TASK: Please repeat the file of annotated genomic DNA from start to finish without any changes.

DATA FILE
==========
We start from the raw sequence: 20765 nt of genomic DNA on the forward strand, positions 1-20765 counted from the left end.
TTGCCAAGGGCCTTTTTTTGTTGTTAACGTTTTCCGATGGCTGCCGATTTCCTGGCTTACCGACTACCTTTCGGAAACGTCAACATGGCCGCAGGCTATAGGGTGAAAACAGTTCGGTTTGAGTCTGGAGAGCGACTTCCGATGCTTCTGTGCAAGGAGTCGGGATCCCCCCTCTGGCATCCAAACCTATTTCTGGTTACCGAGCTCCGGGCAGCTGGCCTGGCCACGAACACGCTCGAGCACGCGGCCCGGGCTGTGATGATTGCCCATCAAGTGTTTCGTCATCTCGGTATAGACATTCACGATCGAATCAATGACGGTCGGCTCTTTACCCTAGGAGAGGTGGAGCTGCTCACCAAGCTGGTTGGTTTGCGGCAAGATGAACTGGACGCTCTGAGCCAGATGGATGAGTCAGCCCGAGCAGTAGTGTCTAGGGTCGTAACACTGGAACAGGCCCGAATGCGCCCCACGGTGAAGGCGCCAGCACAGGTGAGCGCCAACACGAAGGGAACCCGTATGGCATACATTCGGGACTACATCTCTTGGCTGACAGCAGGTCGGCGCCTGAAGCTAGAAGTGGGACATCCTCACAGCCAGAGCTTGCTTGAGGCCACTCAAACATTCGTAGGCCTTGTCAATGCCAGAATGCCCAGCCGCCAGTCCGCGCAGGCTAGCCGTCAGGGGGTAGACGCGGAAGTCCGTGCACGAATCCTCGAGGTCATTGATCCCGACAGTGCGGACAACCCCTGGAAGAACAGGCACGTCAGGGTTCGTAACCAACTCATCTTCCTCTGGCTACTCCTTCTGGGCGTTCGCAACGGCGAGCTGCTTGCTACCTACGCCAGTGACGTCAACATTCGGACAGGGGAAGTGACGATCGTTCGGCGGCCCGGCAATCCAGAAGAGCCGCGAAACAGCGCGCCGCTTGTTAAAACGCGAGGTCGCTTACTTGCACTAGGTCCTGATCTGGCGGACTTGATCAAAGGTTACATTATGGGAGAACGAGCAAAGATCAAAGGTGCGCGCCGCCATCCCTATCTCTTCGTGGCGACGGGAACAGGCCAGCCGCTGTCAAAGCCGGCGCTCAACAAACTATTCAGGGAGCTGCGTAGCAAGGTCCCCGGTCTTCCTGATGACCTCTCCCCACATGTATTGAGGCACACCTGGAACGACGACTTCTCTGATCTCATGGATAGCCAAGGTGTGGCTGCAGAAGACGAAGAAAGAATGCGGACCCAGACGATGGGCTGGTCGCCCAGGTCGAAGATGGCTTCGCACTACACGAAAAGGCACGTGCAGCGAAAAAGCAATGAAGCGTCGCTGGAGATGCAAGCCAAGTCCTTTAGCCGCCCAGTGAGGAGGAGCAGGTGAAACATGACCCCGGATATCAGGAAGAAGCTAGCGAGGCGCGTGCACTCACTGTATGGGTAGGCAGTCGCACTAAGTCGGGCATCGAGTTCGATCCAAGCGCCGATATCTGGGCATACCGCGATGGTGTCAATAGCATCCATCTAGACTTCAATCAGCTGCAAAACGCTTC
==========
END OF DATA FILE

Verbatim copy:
We start from the raw sequence: 20765 nt of genomic DNA on the forward strand, positions 1-20765 counted from the left end.
TTGCCAAGGGCCTTTTTTTGTTGTTAACGTTTTCCGATGGCTGCCGATTTCCTGGCTTACCGACTACCTTTCGGAAACGTCAACATGGCCGCAGGCTATAGGGTGAAAACAGTTCGGTTTGAGTCTGGAGAGCGACTTCCGATGCTTCTGTGCAAGGAGTCGGGATCCCCCCTCTGGCATCCAAACCTATTTCTGGTTACCGAGCTCCGGGCAGCTGGCCTGGCCACGAACACGCTCGAGCACGCGGCCCGGGCTGTGATGATTGCCCATCAAGTGTTTCGTCATCTCGGTATAGACATTCACGATCGAATCAATGACGGTCGGCTCTTTACCCTAGGAGAGGTGGAGCTGCTCACCAAGCTGGTTGGTTTGCGGCAAGATGAACTGGACGCTCTGAGCCAGATGGATGAGTCAGCCCGAGCAGTAGTGTCTAGGGTCGTAACACTGGAACAGGCCCGAATGCGCCCCACGGTGAAGGCGCCAGCACAGGTGAGCGCCAACACGAAGGGAACCCGTATGGCATACATTCGGGACTACATCTCTTGGCTGACAGCAGGTCGGCGCCTGAAGCTAGAAGTGGGACATCCTCACAGCCAGAGCTTGCTTGAGGCCACTCAAACATTCGTAGGCCTTGTCAATGCCAGAATGCCCAGCCGCCAGTCCGCGCAGGCTAGCCGTCAGGGGGTAGACGCGGAAGTCCGTGCACGAATCCTCGAGGTCATTGATCCCGACAGTGCGGACAACCCCTGGAAGAACAGGCACGTCAGGGTTCGTAACCAACTCATCTTCCTCTGGCTACTCCTTCTGGGCGTTCGCAACGGCGAGCTGCTTGCTACCTACGCCAGTGACGTCAACATTCGGACAGGGGAAGTGACGATCGTTCGGCGGCCCGGCAATCCAGAAGAGCCGCGAAACAGCGCGCCGCTTGTTAAAACGCGAGGTCGCTTACTTGCACTAGGTCCTGATCTGGCGGACTTGATCAAAGGTTACATTATGGGAGAACGAGCAAAGATCAAAGGTGCGCGCCGCCATCCCTATCTCTTCGTGGCGACGGGAACAGGCCAGCCGCTGTCAAAGCCGGCGCTCAACAAACTATTCAGGGAGCTGCGTAGCAAGGTCCCCGGTCTTCCTGATGACCTCTCCCCACATGTATTGAGGCACACCTGGAACGACGACTTCTCTGATCTCATGGATAGCCAAGGTGTGGCTGCAGAAGACGAAGAAAGAATGCGGACCCAGACGATGGGCTGGTCGCCCAGGTCGAAGATGGCTTCGCACTACACGAAAAGGCACGTGCAGCGAAAAAGCAATGAAGCGTCGCTGGAGATGCAAGCCAAGTCCTTTAGCCGCCCAGTGAGGAGGAGCAGGTGAAACATGACCCCGGATATCAGGAAGAAGCTAGCGAGGCGCGTGCACTCACTGTATGGGTAGGCAGTCGCACTAAGTCGGGCATCGAGTTCGATCCAAGCGCCGATATCTGGGCATACCGCGATGGTGTCAATAGCATCCATCTAGACTTCAATCAGCTGCAAAACGCTTC